This week’s open threads have focused on influential Afro-Latino people. Today thread will highlight Pele’s life.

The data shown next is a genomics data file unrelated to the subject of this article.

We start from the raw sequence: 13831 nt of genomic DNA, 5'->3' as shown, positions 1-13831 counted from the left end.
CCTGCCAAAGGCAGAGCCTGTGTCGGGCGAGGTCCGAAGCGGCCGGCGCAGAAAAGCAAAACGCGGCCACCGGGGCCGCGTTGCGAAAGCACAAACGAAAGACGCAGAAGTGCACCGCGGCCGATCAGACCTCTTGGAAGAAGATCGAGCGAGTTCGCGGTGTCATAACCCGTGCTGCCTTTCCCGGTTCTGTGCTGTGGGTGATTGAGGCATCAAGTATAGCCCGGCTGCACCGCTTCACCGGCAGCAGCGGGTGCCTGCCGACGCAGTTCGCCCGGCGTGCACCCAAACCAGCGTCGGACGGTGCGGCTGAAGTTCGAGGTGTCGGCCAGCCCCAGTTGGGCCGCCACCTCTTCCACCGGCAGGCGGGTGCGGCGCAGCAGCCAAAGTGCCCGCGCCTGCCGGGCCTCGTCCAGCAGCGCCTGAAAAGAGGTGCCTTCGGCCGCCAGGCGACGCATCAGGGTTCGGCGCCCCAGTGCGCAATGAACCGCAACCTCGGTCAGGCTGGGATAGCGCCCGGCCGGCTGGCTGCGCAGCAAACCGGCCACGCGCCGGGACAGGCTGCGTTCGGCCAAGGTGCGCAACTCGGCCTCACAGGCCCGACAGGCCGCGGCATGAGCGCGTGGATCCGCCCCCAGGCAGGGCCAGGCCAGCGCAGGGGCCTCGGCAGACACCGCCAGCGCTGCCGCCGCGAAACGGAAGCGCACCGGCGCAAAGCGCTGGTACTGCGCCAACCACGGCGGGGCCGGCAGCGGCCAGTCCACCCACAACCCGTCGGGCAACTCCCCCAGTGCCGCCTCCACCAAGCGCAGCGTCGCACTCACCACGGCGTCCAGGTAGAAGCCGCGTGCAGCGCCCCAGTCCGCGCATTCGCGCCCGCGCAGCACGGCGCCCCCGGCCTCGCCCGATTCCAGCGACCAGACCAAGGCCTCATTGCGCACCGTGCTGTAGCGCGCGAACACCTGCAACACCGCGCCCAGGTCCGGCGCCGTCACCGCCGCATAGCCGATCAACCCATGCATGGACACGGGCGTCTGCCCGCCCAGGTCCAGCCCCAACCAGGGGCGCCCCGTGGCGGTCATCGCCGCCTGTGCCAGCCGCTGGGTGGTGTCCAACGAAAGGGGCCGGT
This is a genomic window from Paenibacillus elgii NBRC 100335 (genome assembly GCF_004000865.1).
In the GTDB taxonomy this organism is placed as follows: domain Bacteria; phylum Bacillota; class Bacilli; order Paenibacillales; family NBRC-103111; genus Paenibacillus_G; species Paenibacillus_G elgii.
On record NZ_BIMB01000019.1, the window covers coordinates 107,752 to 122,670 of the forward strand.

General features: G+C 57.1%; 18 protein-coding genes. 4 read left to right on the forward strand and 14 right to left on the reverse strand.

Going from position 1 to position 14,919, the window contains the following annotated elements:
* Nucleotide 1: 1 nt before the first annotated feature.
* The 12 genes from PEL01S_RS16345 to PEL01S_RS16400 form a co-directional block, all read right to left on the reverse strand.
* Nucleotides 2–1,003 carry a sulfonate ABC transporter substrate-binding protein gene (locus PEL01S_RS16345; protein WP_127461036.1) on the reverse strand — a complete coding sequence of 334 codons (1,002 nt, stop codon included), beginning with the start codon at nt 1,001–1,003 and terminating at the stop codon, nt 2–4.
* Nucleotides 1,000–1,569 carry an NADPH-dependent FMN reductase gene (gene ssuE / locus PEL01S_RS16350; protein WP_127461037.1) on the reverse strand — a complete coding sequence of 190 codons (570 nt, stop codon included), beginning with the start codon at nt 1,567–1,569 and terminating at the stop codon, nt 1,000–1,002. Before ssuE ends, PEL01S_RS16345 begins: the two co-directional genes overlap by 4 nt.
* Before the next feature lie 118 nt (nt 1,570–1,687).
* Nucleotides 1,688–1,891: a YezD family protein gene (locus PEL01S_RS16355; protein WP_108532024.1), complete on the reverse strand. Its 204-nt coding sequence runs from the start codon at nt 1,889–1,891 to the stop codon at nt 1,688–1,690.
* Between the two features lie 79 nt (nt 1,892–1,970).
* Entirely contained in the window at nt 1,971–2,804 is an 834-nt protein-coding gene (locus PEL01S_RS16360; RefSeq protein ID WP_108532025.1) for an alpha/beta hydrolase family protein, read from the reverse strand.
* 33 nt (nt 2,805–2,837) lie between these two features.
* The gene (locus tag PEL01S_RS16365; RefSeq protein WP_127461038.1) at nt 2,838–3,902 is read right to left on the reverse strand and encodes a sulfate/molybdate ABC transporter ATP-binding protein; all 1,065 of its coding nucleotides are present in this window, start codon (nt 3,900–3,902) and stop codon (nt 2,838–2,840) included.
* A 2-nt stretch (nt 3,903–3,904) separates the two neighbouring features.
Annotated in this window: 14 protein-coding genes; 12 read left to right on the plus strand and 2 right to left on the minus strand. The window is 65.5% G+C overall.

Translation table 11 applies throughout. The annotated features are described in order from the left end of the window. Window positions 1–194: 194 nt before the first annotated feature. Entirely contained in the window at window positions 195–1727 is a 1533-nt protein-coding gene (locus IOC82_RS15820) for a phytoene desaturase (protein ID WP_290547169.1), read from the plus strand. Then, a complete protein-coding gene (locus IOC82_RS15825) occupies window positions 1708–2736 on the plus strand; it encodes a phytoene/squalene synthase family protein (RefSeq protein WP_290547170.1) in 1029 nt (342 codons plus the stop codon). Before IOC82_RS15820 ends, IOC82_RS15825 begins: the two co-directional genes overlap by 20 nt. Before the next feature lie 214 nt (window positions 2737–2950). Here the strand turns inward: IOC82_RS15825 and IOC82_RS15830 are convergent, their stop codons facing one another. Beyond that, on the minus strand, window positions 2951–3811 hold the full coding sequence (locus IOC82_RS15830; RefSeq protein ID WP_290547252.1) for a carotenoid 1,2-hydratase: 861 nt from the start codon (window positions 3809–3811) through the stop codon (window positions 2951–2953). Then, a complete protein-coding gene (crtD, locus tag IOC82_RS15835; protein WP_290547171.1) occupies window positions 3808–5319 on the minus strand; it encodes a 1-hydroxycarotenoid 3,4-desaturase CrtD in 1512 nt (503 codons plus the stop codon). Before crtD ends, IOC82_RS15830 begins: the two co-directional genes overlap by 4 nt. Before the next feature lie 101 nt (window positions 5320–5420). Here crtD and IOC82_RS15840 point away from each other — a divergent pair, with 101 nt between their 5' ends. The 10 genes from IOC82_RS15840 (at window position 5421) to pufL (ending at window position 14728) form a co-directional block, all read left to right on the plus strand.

Edson Arantes do Nascimento better known as Pelé , born 21 October 1940 – however, Pelé himself claims that he was born on 23 October), is a retired Brazilian footballer. He is regarded by many experts, football critics, former players, current players and football fans in general as the best player of all time. In 1999, he was voted Football Player of the Century by the International Federation of Football History & Statistics (IFFHS).In the same year French weekly magazine France Football consulted their former Ballon D’or winners to elect the Football Player of the Century. Pelé came in first place. Pelé was elected “Athlete of the Century” by the International Olympic Committee and Reuters News Agency in 1999, and by French newspaper L’Équipe in 1981. During his playing days Pelé was for a period the best paid athlete in the world.] According to the International Federation of Football History & Statistics (IFFHS) he is the most successful league goal scorer in the world, with 541 league goals. In total Pelé scored 1281 goals in 1363 games. In his native Brazil, Pelé is hailed as a national hero. He is known for his accomplishments and contributions to the game of football.He is also acknowledged for his vocal support of policies to improve the social conditions of the poor (when he scored his 1,000th goal he dedicated it to the poor children of Brazil). During his career, he became known as “The Black Pearl” (Pérola Negra), “The King of Football” (O Rei do Futebol), “The King Pelé” (O Rei Pelé) or simply “The King” (O Rei).